Fan Belts: Synchronous and Cogged

Cogged V-belts and synchronous-drive fan belts are a low-investment way to reduce the inefficiencies in ventilation fans caused by belt slippage and bending resistance. GPG, Rocky Mountain Region, put both belts to the test on two different fans in Denver, Colorado, and found significant energy savings with a simple payback of less than four years. View full-size infographic. [PDF - 243 KB]

GPG Findings 012, March 2014, Synchronous and Cogged Fan Belts. Opportunity: How much energy is used in ventilation in U.S. office buildings? 12% of electricity goes to fan ventilation. Additional savings possible. Belt-driven fans are also used in non-ventilation applications. Technology: How do synchronous and cogged fan belts save energy? Reduce friction and bending resistance by notching the inner side of the belt. Synchronous belts also reduce slippage by integrating teeth with slots on the motor pully. 2-5% more efficient than standard V-belts. Measurement and Verification: Where did M and V occur? National Renewable Energy Laboratory measured the performance cogged V-belts and synchronous drive belts at the Byron G. Rodgers Federal Building and U.S. Courthouse in Denver, Colorado. Results: How did synchronous and cogged fan belts perform in M and V? 2-10% energy savings for synchronous on VAV. 2% at 60 HZ, 20% at 15 HZ. Cogged fan belts on CV fans offered half the savings. 75% lower Operations and Maintenance for synchronous. Cogged O and M equivalent to standard V-belts. Less than 4 years payback for synchronous. Repeat installations have immediate payback; Cogged payback less than 1 year. Deployment: Where does M and V recommend using synchronous and cogged fan belts? Replace V-belts with synchronous drive belts on all VAV fans. Belts on fans with high operating hours should be replaced first. On CV fans, replace V-belts at end-of-life with cogged V-belts. [PDF - 243 KB]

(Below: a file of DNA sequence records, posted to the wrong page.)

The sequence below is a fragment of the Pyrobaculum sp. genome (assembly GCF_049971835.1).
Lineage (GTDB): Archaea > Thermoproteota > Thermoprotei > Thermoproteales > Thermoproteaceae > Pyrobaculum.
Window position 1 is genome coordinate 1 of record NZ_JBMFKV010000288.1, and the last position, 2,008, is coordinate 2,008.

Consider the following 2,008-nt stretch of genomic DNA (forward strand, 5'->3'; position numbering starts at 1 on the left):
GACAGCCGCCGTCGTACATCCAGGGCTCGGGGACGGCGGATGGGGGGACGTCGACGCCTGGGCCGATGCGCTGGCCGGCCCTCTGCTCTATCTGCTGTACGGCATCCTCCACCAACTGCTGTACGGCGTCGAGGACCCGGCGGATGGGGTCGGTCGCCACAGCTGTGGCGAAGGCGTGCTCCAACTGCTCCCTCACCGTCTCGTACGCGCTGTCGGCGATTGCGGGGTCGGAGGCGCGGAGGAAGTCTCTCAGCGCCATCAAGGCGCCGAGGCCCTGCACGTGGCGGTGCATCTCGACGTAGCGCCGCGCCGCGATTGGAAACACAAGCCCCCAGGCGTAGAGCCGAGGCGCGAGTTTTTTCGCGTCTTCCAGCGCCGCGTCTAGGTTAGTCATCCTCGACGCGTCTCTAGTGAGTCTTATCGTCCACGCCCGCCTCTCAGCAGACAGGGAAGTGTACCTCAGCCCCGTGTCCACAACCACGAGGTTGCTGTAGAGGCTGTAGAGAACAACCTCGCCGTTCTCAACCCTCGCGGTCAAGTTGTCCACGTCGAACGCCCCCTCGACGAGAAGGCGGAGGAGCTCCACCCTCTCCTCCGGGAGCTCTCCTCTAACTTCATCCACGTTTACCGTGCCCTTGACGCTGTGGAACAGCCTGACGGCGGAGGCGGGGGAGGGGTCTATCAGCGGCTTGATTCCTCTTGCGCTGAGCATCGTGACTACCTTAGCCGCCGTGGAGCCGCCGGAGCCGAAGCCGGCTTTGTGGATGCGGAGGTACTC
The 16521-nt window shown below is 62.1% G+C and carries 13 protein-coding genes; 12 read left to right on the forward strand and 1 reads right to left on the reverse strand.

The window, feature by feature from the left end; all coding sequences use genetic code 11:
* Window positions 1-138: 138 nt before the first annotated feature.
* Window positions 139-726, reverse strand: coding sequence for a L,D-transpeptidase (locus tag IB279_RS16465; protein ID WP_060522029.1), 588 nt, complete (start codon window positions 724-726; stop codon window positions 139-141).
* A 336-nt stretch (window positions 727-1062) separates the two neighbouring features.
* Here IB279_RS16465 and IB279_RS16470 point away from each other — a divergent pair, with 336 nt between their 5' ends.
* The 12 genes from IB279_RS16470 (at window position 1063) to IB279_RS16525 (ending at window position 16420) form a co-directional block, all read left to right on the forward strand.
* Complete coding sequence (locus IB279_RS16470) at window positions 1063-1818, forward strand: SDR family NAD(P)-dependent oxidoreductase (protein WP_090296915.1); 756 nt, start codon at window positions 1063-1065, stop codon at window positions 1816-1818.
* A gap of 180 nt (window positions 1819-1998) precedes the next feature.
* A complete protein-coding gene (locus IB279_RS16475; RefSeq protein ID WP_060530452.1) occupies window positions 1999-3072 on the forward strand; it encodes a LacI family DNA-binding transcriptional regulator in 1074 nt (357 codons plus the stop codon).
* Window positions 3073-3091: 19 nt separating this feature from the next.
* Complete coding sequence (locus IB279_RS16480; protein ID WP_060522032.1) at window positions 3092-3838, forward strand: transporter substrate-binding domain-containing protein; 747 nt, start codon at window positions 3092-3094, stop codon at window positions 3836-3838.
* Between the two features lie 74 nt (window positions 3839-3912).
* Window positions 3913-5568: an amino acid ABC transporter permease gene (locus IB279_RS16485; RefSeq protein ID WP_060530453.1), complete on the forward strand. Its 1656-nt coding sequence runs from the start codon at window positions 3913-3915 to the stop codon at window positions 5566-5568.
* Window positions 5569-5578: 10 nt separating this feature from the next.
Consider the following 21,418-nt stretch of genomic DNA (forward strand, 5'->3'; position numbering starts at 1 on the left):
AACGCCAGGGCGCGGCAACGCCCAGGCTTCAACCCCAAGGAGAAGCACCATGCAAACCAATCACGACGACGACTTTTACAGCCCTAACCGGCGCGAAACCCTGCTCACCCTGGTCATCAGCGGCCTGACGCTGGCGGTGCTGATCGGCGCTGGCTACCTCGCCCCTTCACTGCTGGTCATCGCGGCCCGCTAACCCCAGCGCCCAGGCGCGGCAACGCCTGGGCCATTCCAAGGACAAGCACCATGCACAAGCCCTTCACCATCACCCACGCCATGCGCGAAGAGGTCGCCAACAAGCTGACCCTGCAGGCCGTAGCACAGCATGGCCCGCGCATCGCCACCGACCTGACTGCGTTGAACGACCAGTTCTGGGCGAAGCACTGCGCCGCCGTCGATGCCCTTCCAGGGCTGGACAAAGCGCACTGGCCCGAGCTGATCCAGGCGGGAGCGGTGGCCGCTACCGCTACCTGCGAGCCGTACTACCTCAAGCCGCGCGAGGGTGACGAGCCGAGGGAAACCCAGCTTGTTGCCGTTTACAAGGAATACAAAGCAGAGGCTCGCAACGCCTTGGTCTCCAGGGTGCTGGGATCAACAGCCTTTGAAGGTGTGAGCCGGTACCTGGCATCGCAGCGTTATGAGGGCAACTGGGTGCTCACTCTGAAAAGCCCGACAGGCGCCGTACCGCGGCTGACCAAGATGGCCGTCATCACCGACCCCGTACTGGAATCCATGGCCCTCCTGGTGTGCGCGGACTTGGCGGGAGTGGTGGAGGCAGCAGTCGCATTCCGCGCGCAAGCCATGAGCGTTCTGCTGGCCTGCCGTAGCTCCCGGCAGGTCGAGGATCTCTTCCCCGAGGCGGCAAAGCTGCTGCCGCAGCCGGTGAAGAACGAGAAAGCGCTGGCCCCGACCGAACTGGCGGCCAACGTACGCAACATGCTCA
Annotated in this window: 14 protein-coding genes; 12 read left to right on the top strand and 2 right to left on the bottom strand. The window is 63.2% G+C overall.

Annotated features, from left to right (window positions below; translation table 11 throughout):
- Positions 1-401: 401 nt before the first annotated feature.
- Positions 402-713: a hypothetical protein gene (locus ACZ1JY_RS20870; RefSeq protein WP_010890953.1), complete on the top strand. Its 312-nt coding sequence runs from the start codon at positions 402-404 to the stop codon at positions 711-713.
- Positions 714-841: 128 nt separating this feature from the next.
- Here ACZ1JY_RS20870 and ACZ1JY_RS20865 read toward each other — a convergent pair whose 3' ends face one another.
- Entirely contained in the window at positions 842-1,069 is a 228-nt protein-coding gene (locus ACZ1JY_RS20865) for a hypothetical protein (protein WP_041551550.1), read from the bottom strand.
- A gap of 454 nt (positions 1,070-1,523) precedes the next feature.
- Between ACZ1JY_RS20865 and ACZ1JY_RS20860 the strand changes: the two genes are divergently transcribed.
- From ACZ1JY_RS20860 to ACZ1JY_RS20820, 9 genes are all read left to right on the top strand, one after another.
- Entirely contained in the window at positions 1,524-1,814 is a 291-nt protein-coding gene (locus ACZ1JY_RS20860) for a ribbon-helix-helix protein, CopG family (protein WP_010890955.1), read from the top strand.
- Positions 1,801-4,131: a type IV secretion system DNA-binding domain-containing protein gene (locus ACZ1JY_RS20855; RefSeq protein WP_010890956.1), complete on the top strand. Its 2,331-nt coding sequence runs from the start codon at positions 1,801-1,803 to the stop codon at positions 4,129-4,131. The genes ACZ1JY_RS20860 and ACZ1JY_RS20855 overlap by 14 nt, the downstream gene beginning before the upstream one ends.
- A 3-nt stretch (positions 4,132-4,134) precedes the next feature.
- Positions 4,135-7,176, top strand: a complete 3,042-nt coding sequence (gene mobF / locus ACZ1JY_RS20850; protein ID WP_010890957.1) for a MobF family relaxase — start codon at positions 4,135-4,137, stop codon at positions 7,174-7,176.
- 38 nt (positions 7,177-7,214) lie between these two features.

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Last Reviewed: 2021-09-28